YOUSSEFI would just simply say, and I think we've seen this in the Middle East as the Obama administration has been reticent to get involved in terms of -- in a heavy-handed way in the war on Syria, that vacuums are filled and that when the U.S. pulls out from a region in which it's had tremendous influence, that vacuum is filled. In the case of the Middle East we're increasingly seeing influence from Russia, from Iran, from China, and so it has weakened the U.S.' ability to shape outcomes, to influence outcomes, to better outcomes in their favor.
YOUSSEFAnd I think that we're seeing that this week, frankly, in Aleppo, as a very tangible example of that, where the U.S. has lost its inability to defend its backers and really shape an acceptable outcome from its perspective on Aleppo.
REHMReally a lot of contradictions going on in Syria. Yesterday Russia said Syrian forces had stopped their attacks to evacuate civilians. Today we hear Syrian government forces are pressing their attack in an attempt to take back Aleppo. Tell us the latest.
KITFIELDWell the latest was Secretary of State Kerry met with foreign policy Russian Foreign Affairs Minister Lavrov yesterday. No agreement was reached. We want a -- we and the rebels want a ceasefire. We want a ceasefire so we can pull out whoever wants to come out. There's 200,000 civilians trapped in eastern Aleppo, apparently. But the Russians and the Assad regime see an endgame here. They -- and quite honestly I see an endgame here, too. Aleppo will fall.
KITFIELDAnd so I think now we need to negotiate sort of the conditions where you just -- they surrender and pull out, and that's what's happening right now.
REHMIndeed with a line saying that the regime is now controlling 93 percent of Aleppo.
YOUSSEFRight, that is from the Russians. Now we've heard opposition forces that say it's closer to 60 percent. What was interesting this week is we had a major development, and these opposition forces have been fighting for months and months and months against sort of unbelievable circumstances. And yet in the last week they went from losing 30 percent to maybe 93 percent. Something on the ground changed that really led to the collapse of the opposition forces.
YOUSSEFAnd what's interesting to me is that Secretary Kerry is trying to negotiate, and I'm not sure to what end. What is the -- what is the negotiating power that the United States brings to the table when the war, practically speaking, is over in eastern Aleppo. Is this an effort to sort of face save for the opposition, to work out something for them? I don't know, but Aleppo fundamentally changed this week in a really surprising way, and we haven't gotten real clarity about what fundamentally changed.
YOUSSEFThere was an enclave that fell, but it seemed a domino effect. Now maybe at some point when do you know when water starts boiling, and I don't know if we're at -- that's what we're seeing in Aleppo, or there was a fundamental change on the ground. To be clear, though, if and when Aleppo falls, which some say could happen as early as Monday, the regime will control the five biggest cities in Syria. So it's a decisive, symbolic and practical win for the regime.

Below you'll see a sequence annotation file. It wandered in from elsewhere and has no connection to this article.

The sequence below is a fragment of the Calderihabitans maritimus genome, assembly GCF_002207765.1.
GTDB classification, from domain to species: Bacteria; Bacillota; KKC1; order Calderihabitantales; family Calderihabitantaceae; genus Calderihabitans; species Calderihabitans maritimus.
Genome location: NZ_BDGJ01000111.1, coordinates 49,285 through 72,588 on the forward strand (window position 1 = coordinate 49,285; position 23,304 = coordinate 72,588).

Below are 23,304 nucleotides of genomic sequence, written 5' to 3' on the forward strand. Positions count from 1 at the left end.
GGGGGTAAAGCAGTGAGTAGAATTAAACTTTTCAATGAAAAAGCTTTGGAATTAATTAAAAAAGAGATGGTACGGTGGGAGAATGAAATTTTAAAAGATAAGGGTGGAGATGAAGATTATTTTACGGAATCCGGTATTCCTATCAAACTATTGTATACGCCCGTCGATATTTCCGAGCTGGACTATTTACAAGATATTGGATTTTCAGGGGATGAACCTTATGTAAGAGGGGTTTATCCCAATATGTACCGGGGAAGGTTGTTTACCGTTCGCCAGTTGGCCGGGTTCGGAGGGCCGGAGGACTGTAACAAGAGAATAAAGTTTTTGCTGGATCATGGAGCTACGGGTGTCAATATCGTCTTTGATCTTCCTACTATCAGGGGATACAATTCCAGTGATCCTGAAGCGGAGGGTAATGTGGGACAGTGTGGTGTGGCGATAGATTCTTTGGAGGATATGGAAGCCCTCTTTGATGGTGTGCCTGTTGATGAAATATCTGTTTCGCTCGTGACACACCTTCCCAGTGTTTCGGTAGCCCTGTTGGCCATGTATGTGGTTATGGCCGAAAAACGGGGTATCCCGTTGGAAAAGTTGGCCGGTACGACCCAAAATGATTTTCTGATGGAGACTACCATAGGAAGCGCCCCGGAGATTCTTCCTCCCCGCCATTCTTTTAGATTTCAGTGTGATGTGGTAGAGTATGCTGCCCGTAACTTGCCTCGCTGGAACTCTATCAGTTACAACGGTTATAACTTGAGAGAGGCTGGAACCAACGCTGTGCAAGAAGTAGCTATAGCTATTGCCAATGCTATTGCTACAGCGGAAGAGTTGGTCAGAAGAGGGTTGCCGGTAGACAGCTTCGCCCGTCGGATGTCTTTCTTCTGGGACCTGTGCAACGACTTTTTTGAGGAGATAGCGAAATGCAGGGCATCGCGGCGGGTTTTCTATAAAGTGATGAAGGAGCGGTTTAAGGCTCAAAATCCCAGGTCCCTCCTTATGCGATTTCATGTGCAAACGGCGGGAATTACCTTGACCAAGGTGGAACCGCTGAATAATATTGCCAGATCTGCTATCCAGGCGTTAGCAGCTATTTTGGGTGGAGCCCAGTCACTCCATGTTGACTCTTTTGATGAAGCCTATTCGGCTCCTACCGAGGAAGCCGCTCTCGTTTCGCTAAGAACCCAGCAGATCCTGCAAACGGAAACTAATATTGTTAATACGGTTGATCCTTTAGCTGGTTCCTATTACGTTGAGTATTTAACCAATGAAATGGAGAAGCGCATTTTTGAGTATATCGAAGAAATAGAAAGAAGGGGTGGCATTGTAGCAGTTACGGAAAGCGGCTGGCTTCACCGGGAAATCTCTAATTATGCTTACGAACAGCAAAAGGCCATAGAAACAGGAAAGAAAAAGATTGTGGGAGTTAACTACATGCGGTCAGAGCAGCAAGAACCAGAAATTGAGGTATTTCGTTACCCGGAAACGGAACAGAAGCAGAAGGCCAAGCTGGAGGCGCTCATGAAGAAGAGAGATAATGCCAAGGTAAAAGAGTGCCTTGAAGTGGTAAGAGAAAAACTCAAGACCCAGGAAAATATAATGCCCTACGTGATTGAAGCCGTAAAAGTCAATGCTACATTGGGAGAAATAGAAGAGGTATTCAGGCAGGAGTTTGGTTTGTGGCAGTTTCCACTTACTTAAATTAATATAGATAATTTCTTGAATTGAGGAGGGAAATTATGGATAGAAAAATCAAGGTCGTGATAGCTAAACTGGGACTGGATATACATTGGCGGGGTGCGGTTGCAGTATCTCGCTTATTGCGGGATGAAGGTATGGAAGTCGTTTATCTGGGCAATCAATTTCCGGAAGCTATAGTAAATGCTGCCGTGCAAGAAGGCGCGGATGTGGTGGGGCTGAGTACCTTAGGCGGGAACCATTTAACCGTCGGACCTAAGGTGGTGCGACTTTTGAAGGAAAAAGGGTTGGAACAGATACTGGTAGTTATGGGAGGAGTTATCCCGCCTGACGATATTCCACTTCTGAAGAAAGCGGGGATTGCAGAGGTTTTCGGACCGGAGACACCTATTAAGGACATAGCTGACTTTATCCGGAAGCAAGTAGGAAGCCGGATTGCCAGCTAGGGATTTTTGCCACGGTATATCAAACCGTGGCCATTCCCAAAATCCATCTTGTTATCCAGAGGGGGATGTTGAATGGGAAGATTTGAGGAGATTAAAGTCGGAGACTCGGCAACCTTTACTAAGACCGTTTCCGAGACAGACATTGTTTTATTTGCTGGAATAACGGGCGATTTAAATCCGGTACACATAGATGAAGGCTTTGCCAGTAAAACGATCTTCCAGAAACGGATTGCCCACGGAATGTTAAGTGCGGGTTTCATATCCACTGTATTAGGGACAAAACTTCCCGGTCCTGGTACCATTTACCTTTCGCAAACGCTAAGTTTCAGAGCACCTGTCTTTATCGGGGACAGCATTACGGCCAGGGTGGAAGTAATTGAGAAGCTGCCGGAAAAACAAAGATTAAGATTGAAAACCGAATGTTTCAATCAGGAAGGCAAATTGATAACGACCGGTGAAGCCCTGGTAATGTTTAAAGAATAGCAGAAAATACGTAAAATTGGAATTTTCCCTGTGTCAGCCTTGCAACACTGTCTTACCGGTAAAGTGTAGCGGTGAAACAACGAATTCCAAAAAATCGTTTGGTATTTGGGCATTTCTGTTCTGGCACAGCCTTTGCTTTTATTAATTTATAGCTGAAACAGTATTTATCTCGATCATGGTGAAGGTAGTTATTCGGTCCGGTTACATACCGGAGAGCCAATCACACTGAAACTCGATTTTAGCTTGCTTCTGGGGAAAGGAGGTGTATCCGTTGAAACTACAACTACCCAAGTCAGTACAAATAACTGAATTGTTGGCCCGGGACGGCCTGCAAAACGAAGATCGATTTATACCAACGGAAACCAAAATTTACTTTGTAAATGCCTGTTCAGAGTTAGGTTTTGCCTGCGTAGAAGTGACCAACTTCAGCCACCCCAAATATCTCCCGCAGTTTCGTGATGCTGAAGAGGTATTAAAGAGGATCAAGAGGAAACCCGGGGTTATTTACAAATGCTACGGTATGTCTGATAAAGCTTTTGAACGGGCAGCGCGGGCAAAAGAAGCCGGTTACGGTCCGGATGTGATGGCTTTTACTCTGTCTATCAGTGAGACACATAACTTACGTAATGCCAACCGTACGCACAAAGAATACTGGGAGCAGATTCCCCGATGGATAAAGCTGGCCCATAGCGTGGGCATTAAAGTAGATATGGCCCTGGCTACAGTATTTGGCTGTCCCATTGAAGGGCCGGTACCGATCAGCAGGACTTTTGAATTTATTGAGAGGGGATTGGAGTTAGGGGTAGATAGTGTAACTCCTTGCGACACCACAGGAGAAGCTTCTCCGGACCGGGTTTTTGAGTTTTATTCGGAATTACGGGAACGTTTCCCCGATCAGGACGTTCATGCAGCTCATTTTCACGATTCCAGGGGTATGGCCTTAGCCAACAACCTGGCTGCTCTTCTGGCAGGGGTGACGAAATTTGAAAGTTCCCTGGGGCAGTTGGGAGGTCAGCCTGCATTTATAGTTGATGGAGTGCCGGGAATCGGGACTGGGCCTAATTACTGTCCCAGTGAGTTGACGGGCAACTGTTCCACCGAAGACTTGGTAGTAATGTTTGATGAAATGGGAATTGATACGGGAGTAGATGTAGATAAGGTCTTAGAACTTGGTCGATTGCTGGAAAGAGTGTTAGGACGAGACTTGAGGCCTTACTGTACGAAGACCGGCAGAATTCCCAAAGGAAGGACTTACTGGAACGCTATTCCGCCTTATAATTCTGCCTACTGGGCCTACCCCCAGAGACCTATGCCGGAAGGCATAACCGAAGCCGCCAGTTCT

SEVASTOPULOI mean, there's less impetus on the Syrian government to do any kind of deal or come up with a ceasefire, A, because of what James and Nancy have just talked about, and B, because in six weeks we have a new U.S. president who has made it clear that he's going to put less pressure on Assad than the Obama administration.
KITFIELDEven Turkey is basically starting to say, you know, it's a done deal and withdraw some of its support for the rebels. I mean, it's -- we -- listen, the Russians, the Iranians and the Assad regime together were willing to put more skin in this game than anyone else, and they are going to win. They're not going to be able to control all of Syria, he doesn't have that capability, his military is not that capable, but they'll have a rump state in Eastern Syria that will be free of the rebels, and he'll still be in power.
REHMAll right, we were talking about NATO. Let's talk about what's happened in Europe this week, but first let me just remind, you are listening to the Diane Rehm Show. In Austria, defeat for the populist candidate for president there. He lost his election in a repeat runoff vote, Nancy.
YOUSSEFThat's right, Norbert Hofer, who was seen as the anti-refugee candidate in what can only be described as a very bitter, nearly year-long campaign. For the U.S. it seems like a short period of time, but for the Austrians it's quite a long bit of time. And some were looking at this election as a bellwether in terms of the Trump effect and the rise of sort of nationalism politics across Europe. And the fact that he was only 31,000 votes behind in the first election in May made many think that between that and Trump's win that this would be a win for a nationalist figure in Austria, and that did not happen.
YOUSSEFInstead a moderate and a liberal. And what was interesting is I think people were eager to sort of see what this says about Europe. I think Austria's small and has its own individual and independent circumstances, but it was the sort of starkest choice we've seen in Europe of late between the choices before the populace between nationalism and a Europe-embracing, inclusive, liberal candidate.
SEVASTOPULOI mean, European leaders for the most part were -- breathed a huge sigh of relief after this result because it would have been the first far-right head of state in Europe since World War II. It comes in the context of the Brexit vote in Britain, Donald Trump being elected, the rise of the National Front on the far right in France, the same tendencies in The Netherlands, Angela Merkel, who frankly some people would say is now the leader of the free world and not Donald Trump, facing huge pressure in Germany because of refugees.